The independent action group for current and ex Equitable Life policyholders, funded by contributions.

Equitable Members Action Group

Equitable Members Action Group Limited, a company limited by guarantee, number 5471535 registered in the UK

Correspondence: 08/02/2005 - EMAG wrote to the three political parties

Stephen Timms MP
Financial secretary to the Treasury
The Treasury
1, Horse Guards Road,
London SW1A 2HQ
Equitable Members' Action Group (EMAG)
42 Bartholomew Villas
Kentish Town
London NW5 2LL

8 February 2005

Dear Mr. Timms, EMAG is writing at this time to the political parties to ask for explicit written responses to five explicit questions related to the Equitable Life scandal, such that policyholders will understand each party's position accurately. We intend to publish the responses, thus we would request a timely and comprehensive written response on the Labour Party's behalf, please.

Results Following the PO's Report

Our first concern is with the results of the Parliamentary Ombudsman's present (second) investigation into prudential regulation of Equitable Life. We believe that our own analyses, those of Lord Penrose and others cite ample evidence of regulatory failure and resulting injustice. Our main concern is with Government and Parliament's response to the Ombudsman's report on the investigation.

We understand that the Ombudsman, should she find injustice caused by maladministration in the Equitable Life case (which we expect) has considerable leeway in the degree to which she recommends the form and quantum of a remedy. At the least we can be sure that her report will give a precise description of any injustice that she may attribute to maladministration. In any case, it would be the Government of the day's prerogative to propose a scheme in these circumstances and for the Ombudsman then to comment on the manner in which it makes redress for the identified injustice. There is, we understand, usually a period of three months for the Government's proposal. There is then the option for the PO to comment on the developing proposal before a finalised proposal is put to Parliament.

It is rare for an Ombudsman's recommendation not to be implemented; having only occurred three or four times in the lifetime of the Parliamentary Ombudsman's office. Three cases were related to access to official information and no resolution was achieved, even after Parliamentary discussion. Another case however, was very relevant - it was Barlow Clowes. The Ombudsman's identification of injustice following from maladministration was not accepted by the Government. There was much Parliamentary pressure, including from a Mr. Gordon Brown MP, who strongly pressed the Government to accept the Ombudsman's conclusion! In the end the Government provided compensation, but under the formulation: "we do not accept that the DTI was guilty of maladministration but, from respect for the Ombudsman's office, we will pay up anyway".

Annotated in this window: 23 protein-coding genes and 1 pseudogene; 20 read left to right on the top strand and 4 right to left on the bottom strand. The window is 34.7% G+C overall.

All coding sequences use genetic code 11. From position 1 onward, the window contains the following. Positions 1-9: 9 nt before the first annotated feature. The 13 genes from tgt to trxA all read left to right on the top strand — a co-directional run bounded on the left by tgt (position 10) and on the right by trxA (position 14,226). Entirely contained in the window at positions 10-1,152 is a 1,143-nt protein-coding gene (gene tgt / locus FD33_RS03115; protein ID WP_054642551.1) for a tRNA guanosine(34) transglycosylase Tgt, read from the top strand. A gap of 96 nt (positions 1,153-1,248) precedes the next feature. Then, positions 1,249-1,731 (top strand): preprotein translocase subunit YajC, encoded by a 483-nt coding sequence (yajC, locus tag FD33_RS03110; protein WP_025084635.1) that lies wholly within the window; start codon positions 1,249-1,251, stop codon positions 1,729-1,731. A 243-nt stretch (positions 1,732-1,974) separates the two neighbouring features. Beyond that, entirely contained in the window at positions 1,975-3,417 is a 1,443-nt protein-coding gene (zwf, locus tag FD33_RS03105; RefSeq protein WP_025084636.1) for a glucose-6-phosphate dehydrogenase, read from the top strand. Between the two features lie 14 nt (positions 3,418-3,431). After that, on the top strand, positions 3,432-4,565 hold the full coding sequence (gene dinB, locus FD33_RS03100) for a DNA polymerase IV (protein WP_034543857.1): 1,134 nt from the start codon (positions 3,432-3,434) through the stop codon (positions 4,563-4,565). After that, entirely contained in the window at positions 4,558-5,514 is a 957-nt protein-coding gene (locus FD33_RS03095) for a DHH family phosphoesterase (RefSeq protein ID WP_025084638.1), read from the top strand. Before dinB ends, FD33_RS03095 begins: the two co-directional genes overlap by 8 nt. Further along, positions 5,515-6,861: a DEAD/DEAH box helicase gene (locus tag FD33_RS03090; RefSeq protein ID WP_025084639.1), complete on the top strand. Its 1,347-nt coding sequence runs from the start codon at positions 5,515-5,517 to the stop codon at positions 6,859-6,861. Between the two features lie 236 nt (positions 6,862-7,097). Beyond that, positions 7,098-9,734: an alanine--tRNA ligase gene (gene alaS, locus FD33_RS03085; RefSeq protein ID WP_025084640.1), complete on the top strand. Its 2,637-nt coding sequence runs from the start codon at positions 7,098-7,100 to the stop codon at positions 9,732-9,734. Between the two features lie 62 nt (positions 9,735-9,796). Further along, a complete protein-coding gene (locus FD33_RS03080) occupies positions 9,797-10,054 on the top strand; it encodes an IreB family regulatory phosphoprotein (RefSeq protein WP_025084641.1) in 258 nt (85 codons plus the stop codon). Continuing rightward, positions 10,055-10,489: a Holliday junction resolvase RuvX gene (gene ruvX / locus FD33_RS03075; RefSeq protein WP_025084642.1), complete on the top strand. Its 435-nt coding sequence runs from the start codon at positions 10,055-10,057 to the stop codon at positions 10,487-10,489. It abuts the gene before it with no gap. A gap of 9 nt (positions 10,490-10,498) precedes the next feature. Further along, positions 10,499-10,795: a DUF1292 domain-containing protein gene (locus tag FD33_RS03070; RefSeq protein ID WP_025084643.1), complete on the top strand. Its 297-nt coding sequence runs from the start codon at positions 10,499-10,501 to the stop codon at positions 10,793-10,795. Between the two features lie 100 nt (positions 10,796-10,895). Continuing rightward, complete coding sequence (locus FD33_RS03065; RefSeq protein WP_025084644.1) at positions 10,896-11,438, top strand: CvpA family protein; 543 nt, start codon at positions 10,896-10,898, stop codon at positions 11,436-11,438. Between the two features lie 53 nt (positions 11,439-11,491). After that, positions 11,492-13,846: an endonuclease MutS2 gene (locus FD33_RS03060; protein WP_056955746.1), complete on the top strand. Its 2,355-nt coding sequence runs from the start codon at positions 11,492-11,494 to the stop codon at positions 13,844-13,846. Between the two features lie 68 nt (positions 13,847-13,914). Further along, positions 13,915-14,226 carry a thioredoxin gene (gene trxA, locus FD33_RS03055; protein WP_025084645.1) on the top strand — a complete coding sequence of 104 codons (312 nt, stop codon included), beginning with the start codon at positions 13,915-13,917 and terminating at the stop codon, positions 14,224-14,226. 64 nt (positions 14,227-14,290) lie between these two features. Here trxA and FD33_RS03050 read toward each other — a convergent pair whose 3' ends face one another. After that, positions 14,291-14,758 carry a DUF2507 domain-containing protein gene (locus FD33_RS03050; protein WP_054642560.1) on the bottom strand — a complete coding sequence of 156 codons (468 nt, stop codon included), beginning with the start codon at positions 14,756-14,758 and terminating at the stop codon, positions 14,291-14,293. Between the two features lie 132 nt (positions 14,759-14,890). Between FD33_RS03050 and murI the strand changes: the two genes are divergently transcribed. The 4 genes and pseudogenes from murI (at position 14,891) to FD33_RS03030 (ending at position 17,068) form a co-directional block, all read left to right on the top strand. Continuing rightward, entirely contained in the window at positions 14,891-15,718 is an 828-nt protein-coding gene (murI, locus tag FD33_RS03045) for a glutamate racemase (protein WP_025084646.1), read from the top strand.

Q1: Will you commit to support the implementation of the Ombudsman's recommendations and the Ombudsman's final decision on injustice, maladministration and remedy?

Equitable Life ran its with-profits fund in a fairly simple way, based on common rates of guaranteed and non-guaranteed bonuses, despite different guarantees offered to different policies. An analysis of losses due to the persistent asset deficit run by Equitable Life was produced for EMAG by Burgess Hodgson and submitted to the chancellor in November 2003, which showed how a straightforward scheme could provide fair remedy for injustice due to maladministration.

Q2: In the event of a recommendation for compensation, will you support a straightforward and relatively simple approach to compensation in the interests of clarity, swift results and justice, given that it will by then be more than five years since the Equitable scandal surfaced?

Separation of Consumer Protection from Maintenance of Market Confidence

In the case of Equitable Life, the regulators, having previously rarely exercised its ability to act in public, appear to have found themselves inhibited from making public their concerns. Maintenance of market confidence, in this case, retail market confidence, seems to have taken precedence over the protection of new or repeat investors. This is distinctly different from the FSA's approach to publication of company performance results to the capital markets.

Q3: Will you support a rigorous review to address the possibility of separation of the responsibilities for protecting consumers from the maintenance of market confidence?

Accountability of the FSA

The FSA is a non-governmental body, not subject to either the Parliamentary Ombudsman or the Audit Commission. It is overseen by the Treasury and, ad hoc, by the Treasury select committee, but its very wide brief challenges the current modest supervisory regime.

Q4: Will you support subjecting the FSA to the PO and Audit Commission and to the strengthening of the Treasury Select Committee's machinery for oversight?

Independence of the Financial Ombudsman

The Financial Ombudsman offers an arbitration and adjudication service between financial services organisations and complainants. But its budget is provided by the FSA, its directors are appointed by the FSA and the Memorandum of Understanding under which it operates blurs true independence for the FOS.

Q5: Will you support measures to strengthen the independence of the FOS, such as giving Parliament the responsibility of appointing its directors?

EMAG hopes and believes resolution is achievable in the case of Equitable and that its injustices can be righted, resulting in a better approach to fair dealing in the financial services market for the good of investors.

Yours sincerely,

Paul Braithwaite
General secretary of EMAG
Cc EMAG website: www.emag.org.uk